Photo credit: Josh Durias
Usually when I sit down to write a story, I have an idea about a character and/or a plot. Those two elements are key in getting me excited about writing. However, when I sat down to write what would become my debut novel, The Wolves of Winter
, more than anything else, I had the setting in mind.
I had some vague ideas about writing a survival novel, and about a family with a strong father-daughter relationship, but they were all just notions, barely beginning to crystallize. What I knew for sure was that the story was going to be set in a post-apocalyptic, snowy Yukon wilderness. I chose this setting for a couple of reasons. First of all, I wanted society to not only have crumbled around my characters, I wanted them to be totally and completely displaced. I wanted a location where they’d be surrounded by nothing but wilderness for miles and miles. What better place than the Yukon?
I also knew I wanted a snow-covered environment. This was partly because, frankly, I really enjoy the snow. I grew up in a place where, if it snowed hard enough, school was often cancelled. And what’s more fun than playing in the snow when normally you’d be sitting in class? I remember spending hours sledding, building snowmen and snow forts, and having snowball fights. When I got older, I’d still trek outside during winter, going for snowy hikes with my best friends. There’s something about snow that feels epic, and I wanted that in my story.
With my wilderness setting in place, I found that the key to writing about it was research, experience, and passion. First of all, I’d never actually been to the Blackstone River in the Yukon where the book is set, so I needed to know more about it. I spent a lot of time looking at maps, reading about the location, and finding the correct flora and fauna. And even now, I’m sure I took some literary license with my writing. I also wanted to get the details right about things like how to build an igloo or how to field dress a deer. I watched a lot of videos of deer being gutted (I don’t recommend doing this while you’re eating lunch… and yes, I did this while I was eating lunch). I learned that you can spend hours researching something that only takes up a paragraph, a sentence, or even a few words in your novel. I remember spending far too long researching Yukon birds because I wanted to find one that would be around in the winter, would have a unique and recognizable song, and have a distinct name. In the end, the bird is mentioned twice and very briefly. Research is an invaluable tool when writing about the outdoors, and if I learned one thing from writing my first novel, it’s to do more of it! You never know what strange details you might find and be able to use.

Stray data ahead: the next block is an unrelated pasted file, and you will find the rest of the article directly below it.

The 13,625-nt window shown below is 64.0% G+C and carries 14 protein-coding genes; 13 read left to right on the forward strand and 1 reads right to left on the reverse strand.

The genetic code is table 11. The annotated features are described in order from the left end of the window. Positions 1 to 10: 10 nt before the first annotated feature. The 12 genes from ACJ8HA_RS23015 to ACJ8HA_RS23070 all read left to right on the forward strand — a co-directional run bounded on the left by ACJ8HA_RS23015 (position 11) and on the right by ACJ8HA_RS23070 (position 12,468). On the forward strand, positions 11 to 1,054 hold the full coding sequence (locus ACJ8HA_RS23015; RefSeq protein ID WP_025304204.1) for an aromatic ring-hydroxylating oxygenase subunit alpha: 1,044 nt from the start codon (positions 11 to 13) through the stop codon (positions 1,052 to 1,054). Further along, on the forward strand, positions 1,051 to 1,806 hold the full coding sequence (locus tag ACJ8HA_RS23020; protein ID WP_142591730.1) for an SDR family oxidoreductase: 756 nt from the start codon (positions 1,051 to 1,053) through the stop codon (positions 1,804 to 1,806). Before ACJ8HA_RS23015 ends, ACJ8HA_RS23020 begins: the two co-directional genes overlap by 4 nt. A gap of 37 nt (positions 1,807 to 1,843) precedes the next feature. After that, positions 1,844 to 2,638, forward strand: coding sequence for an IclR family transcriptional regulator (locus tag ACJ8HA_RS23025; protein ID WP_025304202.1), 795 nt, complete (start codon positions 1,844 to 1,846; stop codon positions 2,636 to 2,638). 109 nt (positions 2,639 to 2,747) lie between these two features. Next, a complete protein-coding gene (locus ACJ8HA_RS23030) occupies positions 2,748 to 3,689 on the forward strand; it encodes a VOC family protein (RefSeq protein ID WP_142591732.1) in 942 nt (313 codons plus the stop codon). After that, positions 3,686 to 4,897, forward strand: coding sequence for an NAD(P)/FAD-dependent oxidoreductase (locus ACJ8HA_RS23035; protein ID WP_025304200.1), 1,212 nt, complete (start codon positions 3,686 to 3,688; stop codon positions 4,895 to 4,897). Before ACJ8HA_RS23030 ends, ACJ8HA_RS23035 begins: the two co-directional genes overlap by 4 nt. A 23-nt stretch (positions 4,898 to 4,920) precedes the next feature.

There’s something about snow that feels epic, and I wanted that in my story.
After research, probably the best thing that came to my aid when writing about the outdoors was the time I’d actually spent in the outdoors. As a young child, I grew up at a summer camp where my dad was the director. We’d roam the beaches, the forests, and the hills surrounding the camp, and in the evenings my parents would tuck me in and close the door to the tiny closet I slept in. Did I mention our place was small? When I got a bit older, the house we lived in for the longest period of my life was surrounded by woods, where we spent countless hours building forts and playing Robin Hood (in which my brother would force me to be Little John even though he was bigger and I was the clear choice for Robin Hood… but I hold no bitterness, I swear). We also grew up hunting and fishing with my dad. We’d fish for trout in the lake, salmon in the river, we’d hunt pheasant out in the country, and take trips to Idaho where we’d hunt for turkey in the hills and spend the days at my uncle’s small cabin on the lake. I’ll never forget the first time I saw a bear in the wild on one of our trips to Idaho. We were riding four wheelers up the mountain when my uncle stopped us because he said he smelled elk piss. We were looking at some prints when a baby black bear came crashing through the bushes, squealing and wailing for its mom. Needless to say, we got out of there pretty fast. Black bears usually aren’t aggressive, but you don’t want to get caught between a mama bear and her cub. To this day, I don’t know if my uncle actually smelled elk piss, or if he was just messing with us. All this to say, I think there is something to writing about the outdoors that is hard to fake. You can get all the details right through research, but you might not really be able to capture the feel
of the outdoors unless you’ve spent a significant amount of time outside. How can you give a true description of what elk piss smells like if you’ve never actually smelled it?
Finally, I don’t claim to be an expert survivalist, but I do have a passion for nature that has been nurtured from a very early age. I think one of the best pieces of advice when writing fiction isn’t “write what you know” but “use
what you know.” And, in turn, use what you’re excited about; that passion will translate into your writing. If you’re obsessed with medieval blacksmithing, why not include a few swords in your novel? It’s why I wrote about the outdoors: because the kid in me will always be excited about being outside, building forts and playing in the snow.
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is a 29-year-old writer and editor who grew up in Bellingham, Washington. He received his MFA from the University of California, Riverside, where he studied fiction and poetry. An avid outdoorsman, he currently lives in Kelowna, British Columbia, with his wife, two kids, and a Siberian husky. The Wolves of Winter
is his first novel.